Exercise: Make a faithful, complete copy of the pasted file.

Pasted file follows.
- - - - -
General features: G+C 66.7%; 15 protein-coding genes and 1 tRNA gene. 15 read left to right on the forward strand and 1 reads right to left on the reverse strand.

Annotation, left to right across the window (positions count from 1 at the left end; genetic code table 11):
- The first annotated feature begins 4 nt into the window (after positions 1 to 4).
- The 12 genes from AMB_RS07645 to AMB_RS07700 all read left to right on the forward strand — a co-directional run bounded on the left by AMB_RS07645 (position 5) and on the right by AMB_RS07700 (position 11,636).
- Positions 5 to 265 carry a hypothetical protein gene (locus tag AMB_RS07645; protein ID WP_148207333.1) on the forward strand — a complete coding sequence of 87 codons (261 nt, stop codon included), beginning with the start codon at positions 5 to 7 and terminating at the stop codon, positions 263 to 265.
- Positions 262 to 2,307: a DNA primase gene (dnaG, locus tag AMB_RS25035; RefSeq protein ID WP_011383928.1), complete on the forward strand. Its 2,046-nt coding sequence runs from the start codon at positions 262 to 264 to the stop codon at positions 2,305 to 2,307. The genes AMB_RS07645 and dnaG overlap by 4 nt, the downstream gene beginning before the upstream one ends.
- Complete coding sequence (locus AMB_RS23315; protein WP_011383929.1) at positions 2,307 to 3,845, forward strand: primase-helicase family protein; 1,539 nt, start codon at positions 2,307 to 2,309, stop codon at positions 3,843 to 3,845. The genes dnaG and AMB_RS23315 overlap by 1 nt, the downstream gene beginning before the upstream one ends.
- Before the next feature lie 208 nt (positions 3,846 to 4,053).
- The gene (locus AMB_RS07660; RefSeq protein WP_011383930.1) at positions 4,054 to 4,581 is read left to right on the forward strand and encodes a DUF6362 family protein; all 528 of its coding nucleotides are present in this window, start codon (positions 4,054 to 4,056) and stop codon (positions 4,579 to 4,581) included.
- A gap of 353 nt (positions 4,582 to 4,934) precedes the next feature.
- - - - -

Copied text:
General features: G+C 66.7%; 15 protein-coding genes and 1 tRNA gene. 15 read left to right on the forward strand and 1 reads right to left on the reverse strand.

Annotation, left to right across the window (positions count from 1 at the left end; genetic code table 11):
- The first annotated feature begins 4 nt into the window (after positions 1 to 4).
- The 12 genes from AMB_RS07645 to AMB_RS07700 all read left to right on the forward strand — a co-directional run bounded on the left by AMB_RS07645 (position 5) and on the right by AMB_RS07700 (position 11,636).
- Positions 5 to 265 carry a hypothetical protein gene (locus tag AMB_RS07645; protein ID WP_148207333.1) on the forward strand — a complete coding sequence of 87 codons (261 nt, stop codon included), beginning with the start codon at positions 5 to 7 and terminating at the stop codon, positions 263 to 265.
- Positions 262 to 2,307: a DNA primase gene (dnaG, locus tag AMB_RS25035; RefSeq protein ID WP_011383928.1), complete on the forward strand. Its 2,046-nt coding sequence runs from the start codon at positions 262 to 264 to the stop codon at positions 2,305 to 2,307. The genes AMB_RS07645 and dnaG overlap by 4 nt, the downstream gene beginning before the upstream one ends.
- Complete coding sequence (locus AMB_RS23315; protein WP_011383929.1) at positions 2,307 to 3,845, forward strand: primase-helicase family protein; 1,539 nt, start codon at positions 2,307 to 2,309, stop codon at positions 3,843 to 3,845. The genes dnaG and AMB_RS23315 overlap by 1 nt, the downstream gene beginning before the upstream one ends.
- Before the next feature lie 208 nt (positions 3,846 to 4,053).
- The gene (locus AMB_RS07660; RefSeq protein WP_011383930.1) at positions 4,054 to 4,581 is read left to right on the forward strand and encodes a DUF6362 family protein; all 528 of its coding nucleotides are present in this window, start codon (positions 4,054 to 4,056) and stop codon (positions 4,579 to 4,581) included.
- A gap of 353 nt (positions 4,582 to 4,934) precedes the next feature.